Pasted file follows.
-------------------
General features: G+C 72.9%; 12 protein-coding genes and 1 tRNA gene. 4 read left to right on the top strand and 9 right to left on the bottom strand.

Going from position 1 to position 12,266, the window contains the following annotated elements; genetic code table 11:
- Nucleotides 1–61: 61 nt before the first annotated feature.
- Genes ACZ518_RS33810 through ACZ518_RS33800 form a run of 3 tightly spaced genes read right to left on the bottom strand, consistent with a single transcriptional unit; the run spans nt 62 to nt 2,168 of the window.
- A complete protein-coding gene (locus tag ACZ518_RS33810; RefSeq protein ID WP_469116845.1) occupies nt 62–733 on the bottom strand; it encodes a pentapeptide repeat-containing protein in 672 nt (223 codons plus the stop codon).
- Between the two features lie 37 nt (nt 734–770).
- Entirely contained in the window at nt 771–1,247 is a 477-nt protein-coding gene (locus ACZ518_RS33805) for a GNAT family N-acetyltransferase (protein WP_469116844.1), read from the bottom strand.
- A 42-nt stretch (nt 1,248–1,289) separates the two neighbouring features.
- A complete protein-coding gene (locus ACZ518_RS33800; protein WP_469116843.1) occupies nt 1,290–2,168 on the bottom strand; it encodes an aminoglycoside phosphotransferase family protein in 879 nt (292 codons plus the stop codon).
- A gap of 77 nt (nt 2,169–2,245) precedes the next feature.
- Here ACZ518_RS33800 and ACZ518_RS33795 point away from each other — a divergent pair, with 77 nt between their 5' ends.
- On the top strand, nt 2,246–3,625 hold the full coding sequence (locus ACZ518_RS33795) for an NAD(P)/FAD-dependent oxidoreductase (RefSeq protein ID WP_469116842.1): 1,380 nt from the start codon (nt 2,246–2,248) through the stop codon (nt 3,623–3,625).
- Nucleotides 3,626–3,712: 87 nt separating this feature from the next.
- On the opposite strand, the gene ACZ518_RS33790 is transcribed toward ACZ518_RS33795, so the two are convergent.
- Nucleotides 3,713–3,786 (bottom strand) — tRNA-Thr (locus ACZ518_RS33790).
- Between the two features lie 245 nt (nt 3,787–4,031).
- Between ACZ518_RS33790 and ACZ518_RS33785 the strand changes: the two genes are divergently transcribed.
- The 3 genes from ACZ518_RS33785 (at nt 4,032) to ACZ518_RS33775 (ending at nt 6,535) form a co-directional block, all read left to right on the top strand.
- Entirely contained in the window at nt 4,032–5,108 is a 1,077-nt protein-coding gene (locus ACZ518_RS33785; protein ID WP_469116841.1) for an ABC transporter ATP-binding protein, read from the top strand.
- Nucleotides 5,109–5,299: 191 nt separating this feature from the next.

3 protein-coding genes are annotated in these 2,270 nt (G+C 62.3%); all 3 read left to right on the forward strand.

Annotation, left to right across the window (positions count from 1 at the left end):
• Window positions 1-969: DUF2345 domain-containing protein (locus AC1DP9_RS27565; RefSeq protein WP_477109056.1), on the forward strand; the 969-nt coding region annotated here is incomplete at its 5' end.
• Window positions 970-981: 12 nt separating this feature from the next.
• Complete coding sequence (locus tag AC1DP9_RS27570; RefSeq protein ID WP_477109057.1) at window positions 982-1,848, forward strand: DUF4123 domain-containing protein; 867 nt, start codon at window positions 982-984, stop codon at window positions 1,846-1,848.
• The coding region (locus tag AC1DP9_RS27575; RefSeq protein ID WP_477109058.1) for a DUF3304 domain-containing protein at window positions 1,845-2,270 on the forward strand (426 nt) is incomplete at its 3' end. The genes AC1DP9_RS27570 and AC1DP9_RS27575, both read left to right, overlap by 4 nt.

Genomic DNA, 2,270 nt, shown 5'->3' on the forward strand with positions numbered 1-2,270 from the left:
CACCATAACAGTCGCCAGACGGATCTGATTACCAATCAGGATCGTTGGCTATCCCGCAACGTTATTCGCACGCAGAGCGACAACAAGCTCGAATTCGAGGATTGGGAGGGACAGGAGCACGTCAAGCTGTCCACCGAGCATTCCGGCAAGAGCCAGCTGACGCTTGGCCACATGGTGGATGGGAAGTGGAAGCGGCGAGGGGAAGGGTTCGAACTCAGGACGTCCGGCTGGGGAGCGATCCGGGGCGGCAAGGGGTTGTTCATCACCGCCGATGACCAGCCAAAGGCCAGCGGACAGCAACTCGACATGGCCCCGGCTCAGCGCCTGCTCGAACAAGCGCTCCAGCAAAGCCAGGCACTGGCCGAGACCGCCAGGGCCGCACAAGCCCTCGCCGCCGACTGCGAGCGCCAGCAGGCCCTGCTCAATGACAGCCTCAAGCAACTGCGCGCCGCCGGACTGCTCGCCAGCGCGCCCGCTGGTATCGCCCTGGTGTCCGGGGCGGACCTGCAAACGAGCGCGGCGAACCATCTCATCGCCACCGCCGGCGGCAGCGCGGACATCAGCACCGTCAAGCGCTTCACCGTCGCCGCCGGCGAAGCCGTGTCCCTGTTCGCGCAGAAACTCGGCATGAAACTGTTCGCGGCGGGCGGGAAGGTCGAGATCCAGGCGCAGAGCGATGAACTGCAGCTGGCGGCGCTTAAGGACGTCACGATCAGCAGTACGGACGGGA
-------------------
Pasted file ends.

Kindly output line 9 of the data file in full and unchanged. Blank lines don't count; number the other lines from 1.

- A complete protein-coding gene (locus ACZ518_RS33800; protein WP_469116843.1) occupies nt 1,290–2,168 on the bottom strand; it encodes an aminoglycoside phosphotransferase family protein in 879 nt (292 codons plus the stop codon).